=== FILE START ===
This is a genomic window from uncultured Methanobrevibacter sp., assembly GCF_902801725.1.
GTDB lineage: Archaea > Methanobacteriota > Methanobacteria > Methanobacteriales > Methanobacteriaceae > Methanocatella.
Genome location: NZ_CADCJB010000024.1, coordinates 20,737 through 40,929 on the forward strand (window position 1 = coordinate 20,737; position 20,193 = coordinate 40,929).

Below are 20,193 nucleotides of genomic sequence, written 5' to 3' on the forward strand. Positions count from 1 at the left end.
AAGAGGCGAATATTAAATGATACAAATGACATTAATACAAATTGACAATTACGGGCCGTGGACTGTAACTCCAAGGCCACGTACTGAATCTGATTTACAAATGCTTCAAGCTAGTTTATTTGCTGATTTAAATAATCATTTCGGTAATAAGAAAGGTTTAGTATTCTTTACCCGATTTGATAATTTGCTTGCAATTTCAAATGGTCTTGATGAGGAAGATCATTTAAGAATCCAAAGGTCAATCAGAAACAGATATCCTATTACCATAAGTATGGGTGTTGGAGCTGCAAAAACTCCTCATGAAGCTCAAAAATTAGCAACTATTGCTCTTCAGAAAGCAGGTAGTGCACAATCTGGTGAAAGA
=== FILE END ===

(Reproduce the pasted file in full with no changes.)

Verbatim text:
This is a genomic window from uncultured Methanobrevibacter sp., assembly GCF_902801725.1.
GTDB lineage: Archaea > Methanobacteriota > Methanobacteria > Methanobacteriales > Methanobacteriaceae > Methanocatella.
Genome location: NZ_CADCJB010000024.1, coordinates 20,737 through 40,929 on the forward strand (window position 1 = coordinate 20,737; position 20,193 = coordinate 40,929).

Below are 20,193 nucleotides of genomic sequence, written 5' to 3' on the forward strand. Positions count from 1 at the left end.
AAGAGGCGAATATTAAATGATACAAATGACATTAATACAAATTGACAATTACGGGCCGTGGACTGTAACTCCAAGGCCACGTACTGAATCTGATTTACAAATGCTTCAAGCTAGTTTATTTGCTGATTTAAATAATCATTTCGGTAATAAGAAAGGTTTAGTATTCTTTACCCGATTTGATAATTTGCTTGCAATTTCAAATGGTCTTGATGAGGAAGATCATTTAAGAATCCAAAGGTCAATCAGAAACAGATATCCTATTACCATAAGTATGGGTGTTGGAGCTGCAAAAACTCCTCATGAAGCTCAAAAATTAGCAACTATTGCTCTTCAGAAAGCAGGTAGTGCACAATCTGGTGAAAGA